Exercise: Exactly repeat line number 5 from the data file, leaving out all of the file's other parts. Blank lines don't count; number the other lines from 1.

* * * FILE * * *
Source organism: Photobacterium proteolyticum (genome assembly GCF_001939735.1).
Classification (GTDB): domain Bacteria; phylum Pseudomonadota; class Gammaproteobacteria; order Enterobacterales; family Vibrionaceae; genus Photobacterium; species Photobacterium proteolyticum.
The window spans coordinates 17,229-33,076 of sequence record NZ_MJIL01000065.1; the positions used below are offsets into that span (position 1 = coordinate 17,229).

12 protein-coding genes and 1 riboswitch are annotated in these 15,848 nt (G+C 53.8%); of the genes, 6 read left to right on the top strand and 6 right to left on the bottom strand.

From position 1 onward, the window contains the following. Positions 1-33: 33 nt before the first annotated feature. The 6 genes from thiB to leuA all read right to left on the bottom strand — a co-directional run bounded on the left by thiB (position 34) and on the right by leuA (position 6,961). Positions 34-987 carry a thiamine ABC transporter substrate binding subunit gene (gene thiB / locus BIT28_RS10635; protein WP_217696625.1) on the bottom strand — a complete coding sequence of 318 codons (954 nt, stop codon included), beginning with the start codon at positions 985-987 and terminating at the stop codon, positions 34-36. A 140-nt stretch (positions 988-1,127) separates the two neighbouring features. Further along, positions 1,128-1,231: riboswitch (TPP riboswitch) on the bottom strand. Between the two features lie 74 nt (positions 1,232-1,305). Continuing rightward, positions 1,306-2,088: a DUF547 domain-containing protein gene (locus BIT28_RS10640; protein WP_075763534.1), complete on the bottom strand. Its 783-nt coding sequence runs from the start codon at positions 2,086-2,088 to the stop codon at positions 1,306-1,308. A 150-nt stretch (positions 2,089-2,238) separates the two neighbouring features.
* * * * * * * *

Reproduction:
From position 1 onward, the window contains the following. Positions 1-33: 33 nt before the first annotated feature. The 6 genes from thiB to leuA all read right to left on the bottom strand — a co-directional run bounded on the left by thiB (position 34) and on the right by leuA (position 6,961). Positions 34-987 carry a thiamine ABC transporter substrate binding subunit gene (gene thiB / locus BIT28_RS10635; protein WP_217696625.1) on the bottom strand — a complete coding sequence of 318 codons (954 nt, stop codon included), beginning with the start codon at positions 985-987 and terminating at the stop codon, positions 34-36. A 140-nt stretch (positions 988-1,127) separates the two neighbouring features. Further along, positions 1,128-1,231: riboswitch (TPP riboswitch) on the bottom strand. Between the two features lie 74 nt (positions 1,232-1,305). Continuing rightward, positions 1,306-2,088: a DUF547 domain-containing protein gene (locus BIT28_RS10640; protein WP_075763534.1), complete on the bottom strand. Its 783-nt coding sequence runs from the start codon at positions 2,086-2,088 to the stop codon at positions 1,306-1,308. A 150-nt stretch (positions 2,089-2,238) separates the two neighbouring features.